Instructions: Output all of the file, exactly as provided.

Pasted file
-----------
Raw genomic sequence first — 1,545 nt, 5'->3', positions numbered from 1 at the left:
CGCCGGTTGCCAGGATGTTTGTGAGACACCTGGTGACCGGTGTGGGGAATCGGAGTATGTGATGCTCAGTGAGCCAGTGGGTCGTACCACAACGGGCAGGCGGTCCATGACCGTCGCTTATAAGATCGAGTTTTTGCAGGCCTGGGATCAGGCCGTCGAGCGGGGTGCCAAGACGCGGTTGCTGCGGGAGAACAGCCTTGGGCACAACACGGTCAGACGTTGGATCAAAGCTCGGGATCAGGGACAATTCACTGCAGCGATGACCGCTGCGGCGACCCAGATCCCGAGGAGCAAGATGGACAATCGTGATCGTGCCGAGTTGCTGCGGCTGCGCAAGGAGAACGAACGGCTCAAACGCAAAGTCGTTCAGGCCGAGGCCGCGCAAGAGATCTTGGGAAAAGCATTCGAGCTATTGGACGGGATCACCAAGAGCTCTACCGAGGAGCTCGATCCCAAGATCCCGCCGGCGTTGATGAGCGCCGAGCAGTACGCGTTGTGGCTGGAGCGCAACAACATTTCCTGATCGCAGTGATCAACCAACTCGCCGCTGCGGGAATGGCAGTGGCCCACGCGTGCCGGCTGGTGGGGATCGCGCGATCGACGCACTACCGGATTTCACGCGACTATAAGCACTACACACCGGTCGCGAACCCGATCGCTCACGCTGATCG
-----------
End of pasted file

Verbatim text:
Raw genomic sequence first — 1,545 nt, 5'->3', positions numbered from 1 at the left:
CGCCGGTTGCCAGGATGTTTGTGAGACACCTGGTGACCGGTGTGGGGAATCGGAGTATGTGATGCTCAGTGAGCCAGTGGGTCGTACCACAACGGGCAGGCGGTCCATGACCGTCGCTTATAAGATCGAGTTTTTGCAGGCCTGGGATCAGGCCGTCGAGCGGGGTGCCAAGACGCGGTTGCTGCGGGAGAACAGCCTTGGGCACAACACGGTCAGACGTTGGATCAAAGCTCGGGATCAGGGACAATTCACTGCAGCGATGACCGCTGCGGCGACCCAGATCCCGAGGAGCAAGATGGACAATCGTGATCGTGCCGAGTTGCTGCGGCTGCGCAAGGAGAACGAACGGCTCAAACGCAAAGTCGTTCAGGCCGAGGCCGCGCAAGAGATCTTGGGAAAAGCATTCGAGCTATTGGACGGGATCACCAAGAGCTCTACCGAGGAGCTCGATCCCAAGATCCCGCCGGCGTTGATGAGCGCCGAGCAGTACGCGTTGTGGCTGGAGCGCAACAACATTTCCTGATCGCAGTGATCAACCAACTCGCCGCTGCGGGAATGGCAGTGGCCCACGCGTGCCGGCTGGTGGGGATCGCGCGATCGACGCACTACCGGATTTCACGCGACTATAAGCACTACACACCGGTCGCGAACCCGATCGCTCACGCTGATCG